As an ecologist who has studied endangered species for many years, I absolutely relate to Mark Dunsmuir’s feeling of privilege and responsibility when it comes to observing and studying wildlife. It certainly is wonderful experience to observe, document and capture moments of natural wildlife behaviour. As a scientist, whenever I do formal wildlife research, I am required to go through extensive ethics approvals processes to evaluate the impact of my actions and identify every opportunity to minimise or avoid disturbance to both target and non-target animals. So it’s great to hear photographers also actively expressing the same interest in capturing imagery in an ethical manner.
There is very little regulation governing the protection of wildlife from such photographic disturbances, despite the fact that such actions are just as likely (if not more likely due to inexperience of the pilot in relation to animal behaviour) to negatively impact on wildlife. When I see drones being used to harass or disturb wildlife, I feel sickened as I watch the distressed behaviour and the fall out it can have for the individuals involved. This includes the instances raised by Dunsmuir in his article, and others such as when a mother bear and her cub were so harassed and stressed by the presence of a drone that there was serious risk to the life of the cub.
I think this really needs to change as drone technology becomes increasingly accessible to inexperienced operators who either inadvertently or intentionally disrupt wildlife. For example, I recently saw a collection of video footage showing threatened species that miraculously managed to survive the recent devastating bushfires in Australia. This sounds great, but when you see a threatened species, such as the Greater Glider which is typically an incredibly agile and nimble nocturnal animal bounding among the branches, that is “frozen” to a spot and unable to move because it is completely blinded by an incredibly powerful drone-mounted spotlight for an extended period of time, I fear the capturing of the footage does more harm than good and exposes the animal to increased risk of stress, injury and/or predation when it is was already in a precarious situation.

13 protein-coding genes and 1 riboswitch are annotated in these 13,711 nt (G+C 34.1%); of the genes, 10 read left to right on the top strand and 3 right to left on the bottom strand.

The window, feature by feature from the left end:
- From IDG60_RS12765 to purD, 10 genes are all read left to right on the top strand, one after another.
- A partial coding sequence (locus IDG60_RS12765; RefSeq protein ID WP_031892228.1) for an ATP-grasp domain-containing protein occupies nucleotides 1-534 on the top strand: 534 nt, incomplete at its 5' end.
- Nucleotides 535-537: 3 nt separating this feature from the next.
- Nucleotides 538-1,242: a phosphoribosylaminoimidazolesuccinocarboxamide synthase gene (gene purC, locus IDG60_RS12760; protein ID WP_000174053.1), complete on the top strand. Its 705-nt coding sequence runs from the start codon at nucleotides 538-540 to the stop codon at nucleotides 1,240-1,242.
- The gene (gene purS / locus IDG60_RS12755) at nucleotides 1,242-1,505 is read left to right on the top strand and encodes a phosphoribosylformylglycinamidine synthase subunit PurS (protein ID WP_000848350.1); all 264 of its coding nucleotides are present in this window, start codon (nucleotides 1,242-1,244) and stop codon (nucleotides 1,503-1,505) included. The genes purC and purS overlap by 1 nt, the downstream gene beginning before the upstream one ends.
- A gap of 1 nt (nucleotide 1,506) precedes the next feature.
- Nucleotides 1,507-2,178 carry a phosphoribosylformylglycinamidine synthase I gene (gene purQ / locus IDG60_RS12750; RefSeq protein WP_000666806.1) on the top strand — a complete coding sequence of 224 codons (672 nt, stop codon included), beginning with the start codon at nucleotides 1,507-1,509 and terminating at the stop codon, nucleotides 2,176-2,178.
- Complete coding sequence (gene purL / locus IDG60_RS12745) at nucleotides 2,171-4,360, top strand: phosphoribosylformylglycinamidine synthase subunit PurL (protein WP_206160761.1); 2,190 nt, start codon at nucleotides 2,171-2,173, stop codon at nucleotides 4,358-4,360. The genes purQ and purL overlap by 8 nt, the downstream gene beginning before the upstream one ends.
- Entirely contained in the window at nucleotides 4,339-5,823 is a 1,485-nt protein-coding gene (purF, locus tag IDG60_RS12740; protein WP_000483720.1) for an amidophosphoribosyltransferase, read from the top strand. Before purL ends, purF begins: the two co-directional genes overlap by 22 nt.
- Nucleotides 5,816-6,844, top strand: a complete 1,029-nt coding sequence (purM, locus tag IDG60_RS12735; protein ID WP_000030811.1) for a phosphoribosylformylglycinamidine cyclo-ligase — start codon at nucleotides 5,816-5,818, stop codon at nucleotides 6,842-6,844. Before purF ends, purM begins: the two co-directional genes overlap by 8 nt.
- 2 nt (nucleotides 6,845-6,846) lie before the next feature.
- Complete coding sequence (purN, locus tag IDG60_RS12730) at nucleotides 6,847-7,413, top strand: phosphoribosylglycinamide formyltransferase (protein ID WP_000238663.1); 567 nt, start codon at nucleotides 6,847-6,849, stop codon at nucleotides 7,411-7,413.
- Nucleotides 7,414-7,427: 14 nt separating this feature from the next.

One of the key challenges with developing regulations that protect wildlife, yet enable responsible drone operations and valuable surveys and imagery, is understanding the vast array of different sensitivities and responses of different animals. However, there is a growing body of evidence clearly showing that although drone surveys can definitely have an impact on wildlife, when used responsibly they can also offer immense value and actually decrease impacts on wildlife compared to traditional survey techniques used for wildlife conservation programs.
For example, research by Sorrell et al. (2019) on fur seals clearly demonstrates some of the beneﬁts of using drones for wildlife monitoring and how they exceed those of traditional techniques. A project by Rischette et al. (2020) also shows how picking the right flight strategy and wind conditions can minimise impacts of using of small unmanned aerial systems for sharp-tailed grouse lek surveys.
This was further reinforced at the NAOC 2020 conference last week which was attended by over 3000 delegates included extensive discussions on the use of drones in bird research around the world and scientific evaluations of the pros and cons of using such techniques.
I hope that as this knowledge base grows, drone regulation bodies such as CASA will begin incorporating such scientific knowledge into drone pilot training programs, running impactful education campaigns to the broader public, and introducing regulations and enforcement that uphold ethical and respectful observations of wildlife along similar lines to those developed for marine mammals.